The Balinese world renowned textile designs include woven ikat and batik and these lovely fabrics are seen in daily use, whether in a sarong for ceremony, the covering on a massage table, a head wrap, pillows, quilts, even sheets and pillowcases.
In almost every village there is a specific craft that the children begin to learn at a young age and is passed on through the generations.
The daily routine of Balinese women, both at home and work, includes the creation of traditionally crafted offerings (canang) placed with prayer and intention. Made of natural materials, incense, flowers and rice, these elegant hand-made creations are works of art in themselves and are found everywhere you look, in and around temples,homes, businesses, cars, motorbikes and on the streets themselves.
8. The climate is tropical
Although Ubud can be really hot and humid, most nights are pleasant for sleeping. It is cooler outside the town in the rice fields, away from the congestion and narrow streets lined with buildings. We visited Ubud during the rainy season, and were grateful for the rain that cooled things down. In the middle of the afternoon is usually when Ubud is at it’s warmest and we found it a good time to take a rest.
The benefit of the tropical climate is that the market is full of wonderful, delicious fruits, like mangosteen, pineapples, oranges, papayas, mangoes, jack fruit, bananas, avocado, durien, rambutan, and coffee beans, as well as mounds of fragrant, richly hued flowers.
If we wanted to be even warmer we could head for the beach, but this is the kind of thing to plan for an overnight stay or even a few days. Beach accommodations are plentiful and the water is warm, but we were disappointed by the amount of trash in the water and on the shore when we visited a north shore beach for some snorkeling.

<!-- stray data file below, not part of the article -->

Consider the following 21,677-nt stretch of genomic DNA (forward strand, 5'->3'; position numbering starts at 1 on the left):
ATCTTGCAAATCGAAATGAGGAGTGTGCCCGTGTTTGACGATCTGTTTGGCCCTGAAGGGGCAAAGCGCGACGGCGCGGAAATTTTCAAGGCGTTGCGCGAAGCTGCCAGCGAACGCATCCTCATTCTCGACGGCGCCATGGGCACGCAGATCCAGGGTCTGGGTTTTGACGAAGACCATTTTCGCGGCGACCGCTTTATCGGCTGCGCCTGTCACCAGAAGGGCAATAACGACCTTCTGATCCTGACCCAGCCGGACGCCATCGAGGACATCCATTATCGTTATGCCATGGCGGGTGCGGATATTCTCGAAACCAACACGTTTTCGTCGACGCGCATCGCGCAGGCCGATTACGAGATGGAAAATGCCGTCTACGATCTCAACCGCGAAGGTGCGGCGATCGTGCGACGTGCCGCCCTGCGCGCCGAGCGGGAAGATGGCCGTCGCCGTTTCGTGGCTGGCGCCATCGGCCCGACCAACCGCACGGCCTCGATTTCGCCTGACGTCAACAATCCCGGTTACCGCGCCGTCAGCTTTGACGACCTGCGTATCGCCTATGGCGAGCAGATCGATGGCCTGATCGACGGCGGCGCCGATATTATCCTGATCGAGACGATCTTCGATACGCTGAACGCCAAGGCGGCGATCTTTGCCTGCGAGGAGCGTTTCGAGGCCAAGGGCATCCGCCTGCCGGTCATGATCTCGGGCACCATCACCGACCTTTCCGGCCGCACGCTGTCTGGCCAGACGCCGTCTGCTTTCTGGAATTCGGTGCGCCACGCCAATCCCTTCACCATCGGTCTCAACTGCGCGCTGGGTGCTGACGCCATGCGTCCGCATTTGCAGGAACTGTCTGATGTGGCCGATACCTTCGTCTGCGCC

9. The people are friendly and many speak some English
From children to old folks, every greeting of a simple hello evokes a smile. The Balinese people in and around Ubud smile freely and sincerely and their faces are alight with beauty from within. They especially seemed to appreciate our attempts at using Balinese and Indonesian words and phrases. There are those that only know enough English to elicit work as taxi drivers or sell sarongs and souvenirs, but many are genuinely interested in communicating with us and having a cultural exchange.
We were impressed to learn that most locals already speak the Balinese language and Bhasa Indonesia. English is then their third language. And we saw many guides speaking to tourists from China, Japan or Korea.
English is on most menus and the descriptions at museums are in English, too. We did not expect to see the local language using our same alphabet. This makes it very easy to sound out most of the Indonesian words! A “C” is pronounced as “ch”, which is good to know!